Good sleep is essential for optimal performance, yet few studies have examined the sleep/wake behaviour of elite athletes. The aim of this study was to assess the impact of early-morning training on the amount of sleep obtained by world-class swimmers. A squad of seven swimmers from the Australian Institute of Sport participated in this study during 14 days of high-intensity training in preparation for the 2008 Olympic Games. During these 14 days, participants had 12 training days, each starting with a session at 06:00 h, and 2 rest days. For each day, the amount of sleep obtained by participants was determined using self-report sleep diaries and wrist-worn activity monitors. On nights that preceded training days, participants went to bed at 22:05 h (s=00:52), arose at 05:48 h (s=00:24) and obtained 5.4 h (s=1.3) of sleep. On nights that preceded rest days, participants went to bed at 00:32 h (s=01:29), arose at 09:47 h (s=01:47) and obtained 7.1 h (s=1.2) of sleep. Mixed model analyses revealed that on nights prior to training days, bedtimes and get-up times were significantly earlier (p<0.001), time spent in bed was significantly shorter (p<0.001) and the amount of sleep obtained was significantly less (p<0.001), than on nights prior to rest days. These results indicate that early-morning training sessions severely restrict the amount of sleep obtained by elite athletes. Given that chronic sleep restriction of <6 h per night can impair psychological and physiological functioning, it is possible that early-morning schedules actually limit the effectiveness of training.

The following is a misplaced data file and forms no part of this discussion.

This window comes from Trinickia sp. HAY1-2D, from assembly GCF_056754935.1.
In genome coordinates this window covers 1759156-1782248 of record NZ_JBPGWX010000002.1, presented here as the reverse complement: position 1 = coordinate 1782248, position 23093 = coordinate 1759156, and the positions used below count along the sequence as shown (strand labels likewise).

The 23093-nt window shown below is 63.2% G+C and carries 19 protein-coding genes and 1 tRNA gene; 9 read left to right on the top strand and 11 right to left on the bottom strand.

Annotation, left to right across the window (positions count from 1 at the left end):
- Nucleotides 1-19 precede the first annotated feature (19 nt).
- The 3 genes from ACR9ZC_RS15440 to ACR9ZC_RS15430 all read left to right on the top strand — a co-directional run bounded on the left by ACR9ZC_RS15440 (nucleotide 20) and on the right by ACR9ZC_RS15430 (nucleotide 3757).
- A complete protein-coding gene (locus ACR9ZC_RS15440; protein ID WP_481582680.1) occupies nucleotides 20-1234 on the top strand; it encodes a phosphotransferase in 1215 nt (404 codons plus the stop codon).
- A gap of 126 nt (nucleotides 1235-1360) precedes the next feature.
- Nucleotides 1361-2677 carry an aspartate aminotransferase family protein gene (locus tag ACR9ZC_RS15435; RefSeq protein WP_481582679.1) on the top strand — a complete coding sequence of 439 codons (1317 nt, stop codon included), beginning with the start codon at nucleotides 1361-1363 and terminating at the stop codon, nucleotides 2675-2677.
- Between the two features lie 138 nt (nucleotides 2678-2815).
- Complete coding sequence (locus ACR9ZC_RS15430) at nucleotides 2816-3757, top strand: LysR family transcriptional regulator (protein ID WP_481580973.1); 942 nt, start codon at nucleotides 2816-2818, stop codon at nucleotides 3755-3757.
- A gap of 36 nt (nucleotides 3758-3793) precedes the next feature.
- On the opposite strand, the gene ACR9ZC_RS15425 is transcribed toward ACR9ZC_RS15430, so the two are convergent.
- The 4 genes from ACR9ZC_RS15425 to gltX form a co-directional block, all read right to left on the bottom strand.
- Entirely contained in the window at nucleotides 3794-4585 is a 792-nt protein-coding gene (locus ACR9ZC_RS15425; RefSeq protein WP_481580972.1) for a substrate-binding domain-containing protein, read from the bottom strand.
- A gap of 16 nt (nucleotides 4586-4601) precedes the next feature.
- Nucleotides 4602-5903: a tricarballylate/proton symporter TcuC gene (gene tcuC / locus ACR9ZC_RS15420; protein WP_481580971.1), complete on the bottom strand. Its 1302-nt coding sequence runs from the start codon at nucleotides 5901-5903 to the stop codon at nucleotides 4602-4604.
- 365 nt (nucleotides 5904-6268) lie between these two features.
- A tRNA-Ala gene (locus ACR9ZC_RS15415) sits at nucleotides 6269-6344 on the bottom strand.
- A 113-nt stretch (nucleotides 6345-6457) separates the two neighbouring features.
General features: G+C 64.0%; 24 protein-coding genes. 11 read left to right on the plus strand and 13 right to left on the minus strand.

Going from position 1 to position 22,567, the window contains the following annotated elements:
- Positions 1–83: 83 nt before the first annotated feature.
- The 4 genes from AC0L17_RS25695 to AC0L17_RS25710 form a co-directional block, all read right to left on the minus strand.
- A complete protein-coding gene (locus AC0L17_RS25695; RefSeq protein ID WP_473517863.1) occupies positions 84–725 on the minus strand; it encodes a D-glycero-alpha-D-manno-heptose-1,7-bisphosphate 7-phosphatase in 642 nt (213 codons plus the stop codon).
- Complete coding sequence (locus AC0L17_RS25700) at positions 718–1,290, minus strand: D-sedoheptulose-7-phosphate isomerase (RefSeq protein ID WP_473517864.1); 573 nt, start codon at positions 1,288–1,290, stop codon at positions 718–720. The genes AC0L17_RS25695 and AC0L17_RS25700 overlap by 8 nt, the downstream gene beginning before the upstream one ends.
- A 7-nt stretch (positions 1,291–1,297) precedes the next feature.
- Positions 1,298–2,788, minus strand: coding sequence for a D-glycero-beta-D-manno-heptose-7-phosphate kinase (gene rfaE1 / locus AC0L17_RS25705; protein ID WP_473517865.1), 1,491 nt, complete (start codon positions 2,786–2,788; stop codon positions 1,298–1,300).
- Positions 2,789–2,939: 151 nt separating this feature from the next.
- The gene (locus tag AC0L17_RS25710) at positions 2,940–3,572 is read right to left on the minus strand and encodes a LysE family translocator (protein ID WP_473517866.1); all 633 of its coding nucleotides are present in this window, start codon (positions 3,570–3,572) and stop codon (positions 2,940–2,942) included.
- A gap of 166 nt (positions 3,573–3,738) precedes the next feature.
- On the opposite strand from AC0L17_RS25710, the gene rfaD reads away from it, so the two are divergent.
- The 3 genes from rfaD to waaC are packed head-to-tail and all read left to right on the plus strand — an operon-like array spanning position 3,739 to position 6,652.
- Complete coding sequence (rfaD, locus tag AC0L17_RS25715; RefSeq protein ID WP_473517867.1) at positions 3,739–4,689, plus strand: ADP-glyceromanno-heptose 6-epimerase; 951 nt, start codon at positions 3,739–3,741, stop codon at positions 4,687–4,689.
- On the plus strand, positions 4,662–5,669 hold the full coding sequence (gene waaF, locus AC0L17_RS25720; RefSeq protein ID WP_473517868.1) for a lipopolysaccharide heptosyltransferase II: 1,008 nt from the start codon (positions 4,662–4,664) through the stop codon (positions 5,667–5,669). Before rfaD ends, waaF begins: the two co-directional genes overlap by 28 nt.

https://www.ncbi.nlm.nih.gov/pubmed/24444223

Contact me iandunican@sleep4performance.com.au 

www.sleep4performance.com.au 

Twitter @sleep4perform